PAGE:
Media turns a sterile WordPress blog into a living, bustling website, but the hard truth is that files and SEO do not go well together. There just is not much to say to the contrary - slower loading times lead to lower SEO scores. However, not all hope is lost. A few months ago we talked about how WP Speed of Light mitigates the issues with lazy loading. Now, we are going a step further.
As a reminder, lazy loading does not load all of the images in a WordPress post or page as soon as the user lands on the page. Instead, WP Speed of Light waits until the images come into view to download them. That way, the page loads much faster initially, helping SEO while making the experience more pleasing to readers on slower internet speed.
In version 2.5 of the WordPress plugin, the lazy loading feature has been improved to be a little bit more reactive to your audience’s devices and their limits. WP Speed of Light’s latest iteration of lazy loading is more responsive, particularly to users on lower-end mobiles or slow internet speed.
Instead of seeing no images and then having them load abruptly, your WordPress users will initially see a low-res, blurred version of the media file. When it finishes downloading, the image fades into focus. In this way, readers will know that an image exists, and they can either wait for it to load or continue reading and go back to it later.
What is the best thing about the latest update to WP Speed of Light? If you have the pro addon for the WordPress plugin, you need barely budge a finger. To set up lazy loading, head to the WP Speed of Light’s speed optimization menu. From there, enably image lazy loading from the speedup tab.
If you want greater control, check out our previous post, but that should do it to test out lazy loading’s latest feature. In fact, that is practically it. With image lazy loading enabled, media files will load only if and when necessary with the new blurring feature to boot.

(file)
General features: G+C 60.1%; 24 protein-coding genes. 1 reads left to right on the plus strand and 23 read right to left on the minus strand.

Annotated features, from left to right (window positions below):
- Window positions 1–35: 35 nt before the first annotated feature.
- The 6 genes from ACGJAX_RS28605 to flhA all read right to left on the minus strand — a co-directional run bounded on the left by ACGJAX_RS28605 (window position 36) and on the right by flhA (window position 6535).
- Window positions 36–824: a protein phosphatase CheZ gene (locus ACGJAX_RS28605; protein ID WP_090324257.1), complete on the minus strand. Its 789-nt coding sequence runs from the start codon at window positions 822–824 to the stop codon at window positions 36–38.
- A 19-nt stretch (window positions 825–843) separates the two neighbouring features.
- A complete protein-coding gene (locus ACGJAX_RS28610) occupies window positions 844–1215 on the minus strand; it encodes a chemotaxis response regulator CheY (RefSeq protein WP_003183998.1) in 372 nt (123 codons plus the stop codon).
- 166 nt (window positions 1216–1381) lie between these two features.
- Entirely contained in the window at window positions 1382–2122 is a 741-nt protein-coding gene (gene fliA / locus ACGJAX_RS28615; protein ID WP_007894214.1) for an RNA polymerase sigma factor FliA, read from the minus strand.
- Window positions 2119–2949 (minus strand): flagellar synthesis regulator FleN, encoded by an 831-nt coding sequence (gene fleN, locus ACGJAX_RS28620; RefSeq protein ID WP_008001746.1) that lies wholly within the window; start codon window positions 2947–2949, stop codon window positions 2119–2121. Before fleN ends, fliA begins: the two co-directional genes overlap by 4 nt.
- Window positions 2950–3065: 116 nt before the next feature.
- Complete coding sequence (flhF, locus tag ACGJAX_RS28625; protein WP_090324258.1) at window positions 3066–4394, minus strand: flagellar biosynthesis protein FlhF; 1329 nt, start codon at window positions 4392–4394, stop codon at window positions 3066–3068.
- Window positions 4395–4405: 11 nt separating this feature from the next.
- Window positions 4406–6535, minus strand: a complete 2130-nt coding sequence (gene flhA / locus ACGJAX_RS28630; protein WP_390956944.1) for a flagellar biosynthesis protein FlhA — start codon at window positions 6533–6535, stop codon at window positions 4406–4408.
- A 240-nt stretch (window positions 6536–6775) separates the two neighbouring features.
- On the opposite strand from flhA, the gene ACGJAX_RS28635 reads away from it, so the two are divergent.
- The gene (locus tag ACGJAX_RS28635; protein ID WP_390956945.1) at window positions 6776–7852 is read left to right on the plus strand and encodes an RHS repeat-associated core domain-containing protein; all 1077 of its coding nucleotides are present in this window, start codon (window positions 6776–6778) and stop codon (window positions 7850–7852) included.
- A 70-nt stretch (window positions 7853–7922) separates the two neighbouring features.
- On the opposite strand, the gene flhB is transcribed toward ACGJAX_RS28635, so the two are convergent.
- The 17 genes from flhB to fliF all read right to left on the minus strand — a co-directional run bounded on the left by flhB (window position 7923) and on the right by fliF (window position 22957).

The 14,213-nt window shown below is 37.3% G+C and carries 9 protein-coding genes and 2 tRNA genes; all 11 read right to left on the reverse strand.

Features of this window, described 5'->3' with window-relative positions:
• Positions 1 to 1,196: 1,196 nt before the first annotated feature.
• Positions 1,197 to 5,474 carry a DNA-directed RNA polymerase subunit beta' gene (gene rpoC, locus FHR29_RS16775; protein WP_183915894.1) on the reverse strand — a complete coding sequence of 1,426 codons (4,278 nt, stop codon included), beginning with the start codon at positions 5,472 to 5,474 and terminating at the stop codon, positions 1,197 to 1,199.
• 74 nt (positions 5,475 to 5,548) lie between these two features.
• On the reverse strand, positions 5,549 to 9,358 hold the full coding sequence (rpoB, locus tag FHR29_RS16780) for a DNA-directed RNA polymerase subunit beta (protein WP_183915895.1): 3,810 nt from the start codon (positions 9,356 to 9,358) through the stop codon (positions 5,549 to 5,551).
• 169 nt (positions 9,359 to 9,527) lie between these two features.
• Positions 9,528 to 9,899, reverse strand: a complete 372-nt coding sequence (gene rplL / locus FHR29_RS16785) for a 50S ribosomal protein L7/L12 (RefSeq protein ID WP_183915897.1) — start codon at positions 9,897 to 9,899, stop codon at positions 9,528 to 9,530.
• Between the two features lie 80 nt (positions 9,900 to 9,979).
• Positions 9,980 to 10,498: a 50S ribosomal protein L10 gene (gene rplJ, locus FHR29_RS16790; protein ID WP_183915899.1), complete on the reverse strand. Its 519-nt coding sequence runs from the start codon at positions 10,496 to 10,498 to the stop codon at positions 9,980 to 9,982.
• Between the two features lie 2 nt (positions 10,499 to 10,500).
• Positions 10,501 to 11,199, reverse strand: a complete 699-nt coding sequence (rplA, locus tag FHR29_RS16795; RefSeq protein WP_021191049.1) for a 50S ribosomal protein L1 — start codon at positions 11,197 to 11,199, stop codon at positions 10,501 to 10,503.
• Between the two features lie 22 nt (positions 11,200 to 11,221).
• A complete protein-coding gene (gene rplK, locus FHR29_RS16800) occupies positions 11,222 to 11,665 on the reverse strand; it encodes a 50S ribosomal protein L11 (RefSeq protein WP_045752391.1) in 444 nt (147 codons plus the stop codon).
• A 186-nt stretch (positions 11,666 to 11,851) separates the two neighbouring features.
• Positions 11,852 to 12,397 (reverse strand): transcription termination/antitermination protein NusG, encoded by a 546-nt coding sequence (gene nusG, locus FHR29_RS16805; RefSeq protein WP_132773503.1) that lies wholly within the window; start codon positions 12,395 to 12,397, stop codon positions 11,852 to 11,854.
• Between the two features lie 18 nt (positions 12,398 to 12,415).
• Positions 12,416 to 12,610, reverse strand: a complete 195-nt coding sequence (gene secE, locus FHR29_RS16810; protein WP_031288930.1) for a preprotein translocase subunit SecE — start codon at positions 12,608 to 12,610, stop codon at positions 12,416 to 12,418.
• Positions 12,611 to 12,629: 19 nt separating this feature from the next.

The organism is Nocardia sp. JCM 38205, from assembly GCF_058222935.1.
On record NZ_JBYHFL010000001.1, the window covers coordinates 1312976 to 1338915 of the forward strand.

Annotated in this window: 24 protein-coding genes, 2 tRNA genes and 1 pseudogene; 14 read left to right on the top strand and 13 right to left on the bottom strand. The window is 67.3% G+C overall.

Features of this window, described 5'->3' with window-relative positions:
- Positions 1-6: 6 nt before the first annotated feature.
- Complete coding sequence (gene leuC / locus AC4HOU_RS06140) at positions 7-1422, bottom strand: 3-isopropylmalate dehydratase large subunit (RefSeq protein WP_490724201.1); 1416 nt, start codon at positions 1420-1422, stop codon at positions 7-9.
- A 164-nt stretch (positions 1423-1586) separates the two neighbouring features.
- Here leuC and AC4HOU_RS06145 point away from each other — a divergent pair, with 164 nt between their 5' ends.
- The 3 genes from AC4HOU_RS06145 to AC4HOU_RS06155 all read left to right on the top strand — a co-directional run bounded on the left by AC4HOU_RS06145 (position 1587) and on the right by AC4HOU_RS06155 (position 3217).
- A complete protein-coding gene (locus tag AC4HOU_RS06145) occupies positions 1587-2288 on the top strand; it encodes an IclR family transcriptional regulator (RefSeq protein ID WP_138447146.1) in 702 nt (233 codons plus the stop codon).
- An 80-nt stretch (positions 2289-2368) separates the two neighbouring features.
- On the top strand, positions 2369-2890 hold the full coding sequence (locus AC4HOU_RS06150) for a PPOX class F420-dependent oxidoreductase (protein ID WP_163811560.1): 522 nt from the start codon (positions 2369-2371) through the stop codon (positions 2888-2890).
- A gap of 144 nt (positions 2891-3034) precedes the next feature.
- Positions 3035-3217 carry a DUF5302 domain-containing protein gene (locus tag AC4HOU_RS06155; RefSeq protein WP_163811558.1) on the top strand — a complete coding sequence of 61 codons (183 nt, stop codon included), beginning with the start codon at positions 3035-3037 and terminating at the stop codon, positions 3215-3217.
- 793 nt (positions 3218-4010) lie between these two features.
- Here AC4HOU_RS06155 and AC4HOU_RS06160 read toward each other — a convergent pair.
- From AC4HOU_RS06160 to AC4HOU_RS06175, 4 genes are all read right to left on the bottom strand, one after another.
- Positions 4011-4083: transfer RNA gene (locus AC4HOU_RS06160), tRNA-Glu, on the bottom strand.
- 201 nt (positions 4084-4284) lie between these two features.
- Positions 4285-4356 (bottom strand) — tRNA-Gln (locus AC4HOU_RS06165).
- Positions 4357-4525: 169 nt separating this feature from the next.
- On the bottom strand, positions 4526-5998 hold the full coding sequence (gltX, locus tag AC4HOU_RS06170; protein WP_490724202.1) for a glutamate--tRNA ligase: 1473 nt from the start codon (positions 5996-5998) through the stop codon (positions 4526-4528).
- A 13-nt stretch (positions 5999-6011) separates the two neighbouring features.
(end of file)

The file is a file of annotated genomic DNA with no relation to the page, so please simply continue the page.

As shown above, your images will initially display a low-res placeholder image on slow networks, blurred to be more aesthetically pleasing. WordPress loads - or rather, lazy loads - the full-resolution image in the background without interrupting the reader. When the image finishes lazy loading, the placeholder image gives way to the full image.
The million dollar question, though, is how this new image lazy loading affects SEO. After all, wouldn’t the blurred image placeholder add more loading time? In reality, yes. In practice, not at all. WP Speed of Light’s placeholder is a tiny, 20 pixels image that takes negligible time to load, adding no overhead to your SEO loading times. At the same time, the blurring hides the pixelated artifacts of the low-quality image.
And like in the previous version of the lazy loading all image SEO HTML elements are loaded on first shot (not lazy loaded). Therefore, the Google bots and other can read the image file name, title, alt tag.
SEO is important, but it should be secondary to user experience. WP Speed of Light’s latest update takes this principle to heart, but combines the functionality that benefits SEO with the aesthetics that make readers keep coming back - all at no extra cost to SEO. Check the rendering of a progressive lazy loading here:
If you want to deploy the progressive lazy loading on your WordPress website, just follow this link: https://www.joomunited.com/wp-speed-of-light
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